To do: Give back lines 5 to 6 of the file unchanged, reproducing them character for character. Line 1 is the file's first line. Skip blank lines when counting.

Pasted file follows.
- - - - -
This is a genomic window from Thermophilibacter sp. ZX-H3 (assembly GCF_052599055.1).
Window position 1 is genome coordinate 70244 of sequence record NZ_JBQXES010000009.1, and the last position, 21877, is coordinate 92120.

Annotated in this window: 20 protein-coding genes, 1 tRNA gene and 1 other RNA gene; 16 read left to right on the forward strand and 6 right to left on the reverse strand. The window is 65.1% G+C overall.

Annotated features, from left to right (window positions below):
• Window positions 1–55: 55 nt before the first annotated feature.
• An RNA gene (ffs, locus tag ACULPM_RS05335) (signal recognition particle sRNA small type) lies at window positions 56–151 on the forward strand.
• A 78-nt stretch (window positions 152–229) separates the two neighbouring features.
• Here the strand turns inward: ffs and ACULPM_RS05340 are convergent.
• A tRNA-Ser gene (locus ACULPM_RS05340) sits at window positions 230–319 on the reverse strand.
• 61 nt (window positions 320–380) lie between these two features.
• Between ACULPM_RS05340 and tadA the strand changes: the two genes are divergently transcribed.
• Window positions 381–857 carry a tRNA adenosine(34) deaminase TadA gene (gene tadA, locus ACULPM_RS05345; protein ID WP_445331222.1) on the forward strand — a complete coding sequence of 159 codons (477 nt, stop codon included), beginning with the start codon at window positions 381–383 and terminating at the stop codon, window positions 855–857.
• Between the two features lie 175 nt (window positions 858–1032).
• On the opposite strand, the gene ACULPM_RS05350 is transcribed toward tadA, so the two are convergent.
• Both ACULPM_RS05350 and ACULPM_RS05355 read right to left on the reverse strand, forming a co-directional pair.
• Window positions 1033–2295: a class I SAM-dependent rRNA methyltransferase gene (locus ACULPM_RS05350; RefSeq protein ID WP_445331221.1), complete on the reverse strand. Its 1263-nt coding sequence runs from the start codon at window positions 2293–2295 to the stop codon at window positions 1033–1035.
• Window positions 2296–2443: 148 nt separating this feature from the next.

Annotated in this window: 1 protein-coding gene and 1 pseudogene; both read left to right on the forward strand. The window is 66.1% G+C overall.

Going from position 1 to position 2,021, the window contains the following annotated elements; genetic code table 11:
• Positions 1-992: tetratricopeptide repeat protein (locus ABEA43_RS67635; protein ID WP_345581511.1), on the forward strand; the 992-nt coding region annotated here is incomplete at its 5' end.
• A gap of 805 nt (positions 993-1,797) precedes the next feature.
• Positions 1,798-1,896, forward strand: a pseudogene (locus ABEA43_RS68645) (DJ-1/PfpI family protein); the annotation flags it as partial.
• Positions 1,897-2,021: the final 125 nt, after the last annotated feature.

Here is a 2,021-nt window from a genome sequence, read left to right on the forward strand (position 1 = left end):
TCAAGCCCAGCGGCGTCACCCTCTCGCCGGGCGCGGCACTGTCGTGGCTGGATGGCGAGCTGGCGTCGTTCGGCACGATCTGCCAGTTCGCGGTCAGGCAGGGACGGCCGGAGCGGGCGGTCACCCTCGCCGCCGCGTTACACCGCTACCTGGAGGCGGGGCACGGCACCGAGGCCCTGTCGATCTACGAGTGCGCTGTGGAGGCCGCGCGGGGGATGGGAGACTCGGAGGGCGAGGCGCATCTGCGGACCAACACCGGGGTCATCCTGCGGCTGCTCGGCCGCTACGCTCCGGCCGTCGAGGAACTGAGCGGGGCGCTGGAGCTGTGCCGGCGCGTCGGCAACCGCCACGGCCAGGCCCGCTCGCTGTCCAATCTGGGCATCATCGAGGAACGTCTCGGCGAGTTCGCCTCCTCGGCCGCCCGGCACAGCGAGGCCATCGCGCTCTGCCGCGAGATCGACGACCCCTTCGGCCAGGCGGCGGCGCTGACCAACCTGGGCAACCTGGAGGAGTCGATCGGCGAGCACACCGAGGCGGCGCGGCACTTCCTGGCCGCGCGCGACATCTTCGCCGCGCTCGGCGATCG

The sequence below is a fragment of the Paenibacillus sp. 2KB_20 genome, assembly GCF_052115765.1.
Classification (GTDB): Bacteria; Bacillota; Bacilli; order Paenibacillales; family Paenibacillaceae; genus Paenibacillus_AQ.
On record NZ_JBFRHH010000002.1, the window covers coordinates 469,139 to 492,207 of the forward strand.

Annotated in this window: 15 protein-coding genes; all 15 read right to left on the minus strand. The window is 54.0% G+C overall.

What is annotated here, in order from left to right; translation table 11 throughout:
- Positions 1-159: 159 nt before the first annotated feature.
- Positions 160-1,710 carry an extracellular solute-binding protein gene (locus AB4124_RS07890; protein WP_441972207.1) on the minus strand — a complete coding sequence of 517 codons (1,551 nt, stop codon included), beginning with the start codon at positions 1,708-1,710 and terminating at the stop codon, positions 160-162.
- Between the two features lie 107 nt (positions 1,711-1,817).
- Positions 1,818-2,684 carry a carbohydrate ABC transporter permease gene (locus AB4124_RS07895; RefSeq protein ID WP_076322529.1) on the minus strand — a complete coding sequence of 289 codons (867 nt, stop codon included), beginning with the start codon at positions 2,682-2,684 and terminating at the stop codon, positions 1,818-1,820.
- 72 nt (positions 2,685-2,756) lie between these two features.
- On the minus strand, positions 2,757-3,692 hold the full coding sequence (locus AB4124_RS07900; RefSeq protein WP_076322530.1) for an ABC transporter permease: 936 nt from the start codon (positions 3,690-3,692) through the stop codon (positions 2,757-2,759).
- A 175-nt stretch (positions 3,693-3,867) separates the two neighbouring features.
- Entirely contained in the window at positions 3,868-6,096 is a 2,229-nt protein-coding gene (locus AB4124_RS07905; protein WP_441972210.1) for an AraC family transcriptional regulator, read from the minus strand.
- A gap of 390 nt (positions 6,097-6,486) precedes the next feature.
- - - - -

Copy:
• Window positions 1–55: 55 nt before the first annotated feature.
• An RNA gene (ffs, locus tag ACULPM_RS05335) (signal recognition particle sRNA small type) lies at window positions 56–151 on the forward strand.